N number question

Discussion in 'Basic' started by hawkeye2an, Aug 5, 2010.

  1. hawkeye2an

    hawkeye2an Active Member

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    A question about N numbers. I am working on a display that will include a J-3 Cub in front of a dealer's hangar in the 1930s. As you can see, I have no way of knowing the N number involved. If it hasn't been sold yet, would it have an N-number? or were they assigned like auto license plates to the new owner?
     

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  2. FLYBOYJ

    FLYBOYJ "THE GREAT GAZOO"
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    "N" numbers really came about in the mid-late 1930s when the Federal Government finally took control of air commerce. Prior to that some states were trying to regulate and license aircraft and pilots from what I understand. That looks like a J-3 and more than likely it should have an N number that would begin with "NC."
     
  3. packardpursuit

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    In my opinion, more likely a Piper J-2, with Continental A-40 showing

    My '38 Aeronca KCA had "improved" A-50 which looks outwardly more modern, but is a cough really better than a wheeze??!! I miss her terribly, but she is still flying just as you see her here, in '06:

    http://www.popularaviation.com/PhotoGallery/3646.JPG

    "NC" registration, was re-applied at time of restoration, mid-late 70's(?). Originally alotted to and applied by the manufacturer. Piper in photo would have been the same.
     
  4. FLYBOYJ

    FLYBOYJ "THE GREAT GAZOO"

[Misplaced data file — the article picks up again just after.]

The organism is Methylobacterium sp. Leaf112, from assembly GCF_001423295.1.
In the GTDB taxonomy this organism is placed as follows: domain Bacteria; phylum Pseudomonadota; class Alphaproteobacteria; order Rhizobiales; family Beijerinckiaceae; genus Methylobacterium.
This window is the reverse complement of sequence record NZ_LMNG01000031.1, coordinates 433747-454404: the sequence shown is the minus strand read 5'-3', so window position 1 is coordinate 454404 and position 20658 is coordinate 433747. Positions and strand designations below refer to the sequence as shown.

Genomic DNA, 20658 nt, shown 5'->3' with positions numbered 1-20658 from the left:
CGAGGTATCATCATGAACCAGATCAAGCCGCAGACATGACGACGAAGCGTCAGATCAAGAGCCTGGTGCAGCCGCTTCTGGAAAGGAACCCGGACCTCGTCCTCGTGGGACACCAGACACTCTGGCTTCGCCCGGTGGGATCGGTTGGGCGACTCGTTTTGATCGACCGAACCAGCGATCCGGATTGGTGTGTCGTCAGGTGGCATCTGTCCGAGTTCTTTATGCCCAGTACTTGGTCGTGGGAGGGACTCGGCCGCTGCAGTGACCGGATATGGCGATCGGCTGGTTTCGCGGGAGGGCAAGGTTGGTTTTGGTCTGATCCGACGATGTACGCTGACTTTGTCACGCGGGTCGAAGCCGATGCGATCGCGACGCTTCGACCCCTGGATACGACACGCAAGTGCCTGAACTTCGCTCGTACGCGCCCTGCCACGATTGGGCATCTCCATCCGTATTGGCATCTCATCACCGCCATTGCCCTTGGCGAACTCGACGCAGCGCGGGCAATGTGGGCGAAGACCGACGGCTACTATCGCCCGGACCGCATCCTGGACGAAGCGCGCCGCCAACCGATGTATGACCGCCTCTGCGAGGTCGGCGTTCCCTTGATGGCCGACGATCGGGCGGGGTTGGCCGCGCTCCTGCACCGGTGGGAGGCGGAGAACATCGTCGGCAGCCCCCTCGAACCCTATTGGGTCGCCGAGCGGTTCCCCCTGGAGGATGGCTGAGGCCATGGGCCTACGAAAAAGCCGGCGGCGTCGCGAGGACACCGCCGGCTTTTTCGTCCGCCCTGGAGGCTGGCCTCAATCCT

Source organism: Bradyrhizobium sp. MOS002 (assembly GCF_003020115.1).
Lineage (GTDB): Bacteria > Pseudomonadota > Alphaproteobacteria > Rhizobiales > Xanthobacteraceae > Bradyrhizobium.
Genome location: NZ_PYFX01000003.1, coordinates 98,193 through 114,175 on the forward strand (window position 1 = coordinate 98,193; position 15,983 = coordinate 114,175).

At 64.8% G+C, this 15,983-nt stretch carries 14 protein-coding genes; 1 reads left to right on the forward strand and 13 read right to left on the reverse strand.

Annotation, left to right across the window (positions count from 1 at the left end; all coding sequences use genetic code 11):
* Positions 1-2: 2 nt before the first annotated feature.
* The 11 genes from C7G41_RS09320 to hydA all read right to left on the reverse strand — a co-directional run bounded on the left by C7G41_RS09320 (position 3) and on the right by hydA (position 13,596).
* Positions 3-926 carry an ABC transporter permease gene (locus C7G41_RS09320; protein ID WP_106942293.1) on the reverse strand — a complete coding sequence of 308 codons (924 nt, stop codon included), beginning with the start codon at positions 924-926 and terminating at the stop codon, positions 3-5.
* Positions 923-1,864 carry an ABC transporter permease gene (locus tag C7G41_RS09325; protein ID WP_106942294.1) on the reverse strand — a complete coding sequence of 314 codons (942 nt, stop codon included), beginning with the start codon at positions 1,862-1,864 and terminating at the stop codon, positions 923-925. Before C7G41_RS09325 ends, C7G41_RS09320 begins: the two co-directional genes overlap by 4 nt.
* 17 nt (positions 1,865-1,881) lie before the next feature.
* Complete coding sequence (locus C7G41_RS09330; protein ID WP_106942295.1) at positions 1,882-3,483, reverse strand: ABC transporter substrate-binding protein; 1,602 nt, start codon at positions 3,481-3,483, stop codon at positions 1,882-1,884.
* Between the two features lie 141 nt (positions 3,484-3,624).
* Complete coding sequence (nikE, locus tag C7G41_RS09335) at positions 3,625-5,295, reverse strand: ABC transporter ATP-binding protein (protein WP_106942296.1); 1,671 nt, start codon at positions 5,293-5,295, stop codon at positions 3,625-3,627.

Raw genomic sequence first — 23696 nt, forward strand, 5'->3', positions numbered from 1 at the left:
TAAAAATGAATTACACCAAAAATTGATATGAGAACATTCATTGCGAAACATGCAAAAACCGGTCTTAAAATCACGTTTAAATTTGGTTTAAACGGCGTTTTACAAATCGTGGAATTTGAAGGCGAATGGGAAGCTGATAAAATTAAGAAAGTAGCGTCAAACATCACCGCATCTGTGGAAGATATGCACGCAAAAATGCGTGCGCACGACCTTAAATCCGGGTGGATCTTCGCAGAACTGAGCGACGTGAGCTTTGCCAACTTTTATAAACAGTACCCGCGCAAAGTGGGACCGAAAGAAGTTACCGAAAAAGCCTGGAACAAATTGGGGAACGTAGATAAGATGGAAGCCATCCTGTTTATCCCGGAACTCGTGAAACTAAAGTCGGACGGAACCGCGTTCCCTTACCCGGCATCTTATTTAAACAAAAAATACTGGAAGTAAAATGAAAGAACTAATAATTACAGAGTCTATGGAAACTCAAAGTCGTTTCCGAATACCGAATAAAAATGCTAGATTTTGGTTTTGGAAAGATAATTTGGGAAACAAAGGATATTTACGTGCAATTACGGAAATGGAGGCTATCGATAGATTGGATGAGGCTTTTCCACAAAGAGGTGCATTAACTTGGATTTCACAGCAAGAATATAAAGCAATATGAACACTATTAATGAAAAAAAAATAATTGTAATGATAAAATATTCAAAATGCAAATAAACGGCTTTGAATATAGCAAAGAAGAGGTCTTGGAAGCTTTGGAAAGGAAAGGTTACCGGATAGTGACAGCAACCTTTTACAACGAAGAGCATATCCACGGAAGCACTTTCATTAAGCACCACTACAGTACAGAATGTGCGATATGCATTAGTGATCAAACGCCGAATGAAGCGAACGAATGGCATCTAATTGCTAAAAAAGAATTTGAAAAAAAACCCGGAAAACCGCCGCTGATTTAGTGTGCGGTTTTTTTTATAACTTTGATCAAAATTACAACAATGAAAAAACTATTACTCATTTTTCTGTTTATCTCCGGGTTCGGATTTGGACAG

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    Actually you are correct - You can tell by the curve of the aft side windows.

    :cool:
     
  5. hawkeye2an

    hawkeye2an Active Member

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    So you are saying that this airplane WOULD have N number at the dealership, even if it wasn't sold yet?

    If so, any suggestions on how I go about finding what it might have been?
     
  6. FLYBOYJ

    FLYBOYJ "THE GREAT GAZOO"
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    Actually it would have been "NC."

    I can't find anything specific on what it would be besides starting with "NC." Many of these numbers were replaced in 1966. You could try these folks.

    J3-Cub.com Home
     
  7. FLYBOYJ

    FLYBOYJ "THE GREAT GAZOO"
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  8. packardpursuit

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    Generally speaking, standard category licenced aircrt have an indentitiy as soon as the manufacturer assigns it one. This usually happens during assemblyat the factory and stays with the aircraft until it no longer officially exists. In the case of restored aircraft, the paperwork's existance is often enough to resurrect an aircraft that may no longer exists physically, and have it officially recognized as that aircraft Another way to go might be if the just the data plate, installed at the factory, was still extant.

    In the case of MANY WWII aircraft now flying, some wrecks have become others. It's quite a game. But if one can pull it off? Why not?
     
  9. FLYBOYJ

    FLYBOYJ "THE GREAT GAZOO"
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    All true - actually if you have a portion of the airframe and a data plate, you can basically build an older aircraft from the ground up. CubCrafters have been doing it for years. Where I work at we have 7 PA-18s that were "rebuilt" from the ground up, In reality they were brand new aircraft when delivered to us.
     
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